* Oil moves into red after Libya halts military action
* Gold retains most gains on global uncertainty
* Copper edges lower, aluminium higher
* Robusta coffee touches fresh three-year high on tightness
LONDON, March 18 (Reuters) - Oil prices tipped lower on Friday after Libya said it would halt all military action, but gold held most of its gains as global uncertainty still unnerved investors.
Oil prices gave up gains and turned negative after Libyan Foreign Minister Moussa Koussa told reporters Libya had called an immediate ceasefire, accepting a U.N. resolution. [ID:nWEA9501
Brent crude shed 0.8 percent to $114.04 a barrel by 1430 GMT, off a session high of $117.29. U.S. crude fell 0.5 percent to $100.96.
Oil markets had risen to their highest in more than a week after a U.N. meeting on Thursday evening that authorised Western-led military intervention against Muammar Gaddafi.
Although the ceasefire triggered a sell-off, analysts noted the situation was still complex.
"This does not mean we are near a resolution of the situation in Libya. We may be facing the possibility of an entrenched status quo between pro and anti Gaddafi groups," said Harry Tchilinguirian, analyst at BNP Paribas.
Gold gave up some of its gains after the Libyan ceasefire announcement, but the metal's safe-haven status kept it firmly in positive territory.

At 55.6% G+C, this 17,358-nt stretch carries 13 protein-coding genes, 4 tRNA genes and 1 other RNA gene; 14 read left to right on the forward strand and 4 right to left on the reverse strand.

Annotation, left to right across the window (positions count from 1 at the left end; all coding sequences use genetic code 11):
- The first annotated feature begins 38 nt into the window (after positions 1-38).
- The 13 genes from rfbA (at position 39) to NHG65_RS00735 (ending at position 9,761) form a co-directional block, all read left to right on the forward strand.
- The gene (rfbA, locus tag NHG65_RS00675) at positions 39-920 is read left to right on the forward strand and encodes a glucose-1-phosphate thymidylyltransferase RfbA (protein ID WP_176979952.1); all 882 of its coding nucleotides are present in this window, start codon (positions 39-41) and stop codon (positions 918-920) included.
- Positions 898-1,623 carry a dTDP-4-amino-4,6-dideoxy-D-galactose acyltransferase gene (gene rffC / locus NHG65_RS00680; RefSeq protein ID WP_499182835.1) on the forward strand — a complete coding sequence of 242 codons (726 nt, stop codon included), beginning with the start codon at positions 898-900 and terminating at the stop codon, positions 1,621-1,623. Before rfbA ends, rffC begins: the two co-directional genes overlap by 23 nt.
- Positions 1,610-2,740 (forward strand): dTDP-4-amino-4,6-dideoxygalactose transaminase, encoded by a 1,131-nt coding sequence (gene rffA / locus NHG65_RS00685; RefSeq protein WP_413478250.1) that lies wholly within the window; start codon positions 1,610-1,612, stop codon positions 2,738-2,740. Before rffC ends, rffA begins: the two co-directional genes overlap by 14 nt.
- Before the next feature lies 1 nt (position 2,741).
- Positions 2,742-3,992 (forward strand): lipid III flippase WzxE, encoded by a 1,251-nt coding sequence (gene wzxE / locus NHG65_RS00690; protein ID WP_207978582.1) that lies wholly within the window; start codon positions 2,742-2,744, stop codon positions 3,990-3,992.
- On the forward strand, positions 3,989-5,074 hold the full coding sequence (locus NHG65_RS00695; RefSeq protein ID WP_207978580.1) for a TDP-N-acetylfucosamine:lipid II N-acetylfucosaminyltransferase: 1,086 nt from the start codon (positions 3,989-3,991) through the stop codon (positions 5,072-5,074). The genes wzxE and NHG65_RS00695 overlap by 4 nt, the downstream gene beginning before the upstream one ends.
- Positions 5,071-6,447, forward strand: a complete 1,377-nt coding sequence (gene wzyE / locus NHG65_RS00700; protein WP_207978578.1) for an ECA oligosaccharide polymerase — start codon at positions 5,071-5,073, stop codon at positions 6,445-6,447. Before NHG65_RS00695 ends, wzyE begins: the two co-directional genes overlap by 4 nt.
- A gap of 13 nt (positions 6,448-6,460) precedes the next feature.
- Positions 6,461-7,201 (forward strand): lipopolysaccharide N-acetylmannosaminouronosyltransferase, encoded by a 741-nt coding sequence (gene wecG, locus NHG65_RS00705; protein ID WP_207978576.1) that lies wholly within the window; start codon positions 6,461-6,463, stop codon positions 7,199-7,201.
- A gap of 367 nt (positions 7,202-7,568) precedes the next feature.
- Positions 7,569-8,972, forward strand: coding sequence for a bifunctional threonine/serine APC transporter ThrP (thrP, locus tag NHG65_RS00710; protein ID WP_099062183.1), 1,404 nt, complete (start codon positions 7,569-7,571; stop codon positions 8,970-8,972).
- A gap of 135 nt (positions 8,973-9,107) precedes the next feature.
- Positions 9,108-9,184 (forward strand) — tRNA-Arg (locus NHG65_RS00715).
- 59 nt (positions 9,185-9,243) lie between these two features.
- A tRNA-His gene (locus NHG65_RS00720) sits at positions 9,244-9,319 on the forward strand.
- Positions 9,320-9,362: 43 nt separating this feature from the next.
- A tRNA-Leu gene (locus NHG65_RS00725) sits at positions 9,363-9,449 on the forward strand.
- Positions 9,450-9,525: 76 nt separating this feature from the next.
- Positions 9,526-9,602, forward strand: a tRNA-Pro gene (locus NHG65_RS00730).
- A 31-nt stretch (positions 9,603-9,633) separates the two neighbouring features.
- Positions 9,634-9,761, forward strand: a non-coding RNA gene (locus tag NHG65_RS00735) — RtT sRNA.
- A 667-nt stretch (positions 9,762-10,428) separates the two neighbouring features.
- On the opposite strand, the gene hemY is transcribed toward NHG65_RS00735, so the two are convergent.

"The uncertainty across the different global centres is still there and that should support precious metals," said Saxo Bank analyst Ole Hansen.
Gold came off a daily high of over $1,423 an ounce to $1,422.25, up more than 1 percent from late levels in New York on Thursday.
Among industrial metals, copper edged lower after the succession of global crises, but a G7 joint intervention to calm market nerves over the Japanese earthquake disaster helped cushion the losses and boost overall risk appetite.
Copper had briefly extended losses after China's central bank said it would raise lenders' required reserves again.
"China is taking some moderate measures to cool down the economy. This may have a negative impact in the near-term but we don't think it will derail China's growth in terms of base metals," Credit Suisse analyst Stefan Graber said.
Analysts said commodities should benefit from an agreement by the Group of Seven on joint intervention to curb the soaring yen and calm markets jittery over the Japanese nuclear power plant crisis.
"Overall we are seeing a rebound in risk appetite and in demand for commodities," Danske Bank analyst Christin Tuxen said.
"The idea that a weaker yen would be able to improve Japanese companies' competitiveness is spurring market optimism that the Japanese industry will be coming back on track sooner ... This is quite positive for base metals."
Copper dipped 0.5 percent while aluminium rose 1.2 percent and nickel added 1.3 percent.
European wheat prices surged again on Friday to hit new week-long highs as robust grain exports turned attention back to fundamentals.
May milling wheat futuresin Paris surged 3.5 percent to 231.50 euros a tonne, after rising earlier to 237.50 euros, a highest level since March 9.
Robusta coffee futures touched a fresh three-year high on a shortage of deliverable supplies.
London second-month robusta coffee futures rose to a fresh three-year high of $2,672 per month basis second-month on investor buying.
The premium of May robusta over July robusta stood at $142 per tonne, an indication of how tight the deliverable supply situation is, although it was down from $200 per tonne on Thursday. (Reporting by Nia Williams, Rebekah Curtis, Marie-Louise Gumuchian, Guy Trompiz and David Brough; writing by Eric Onstad)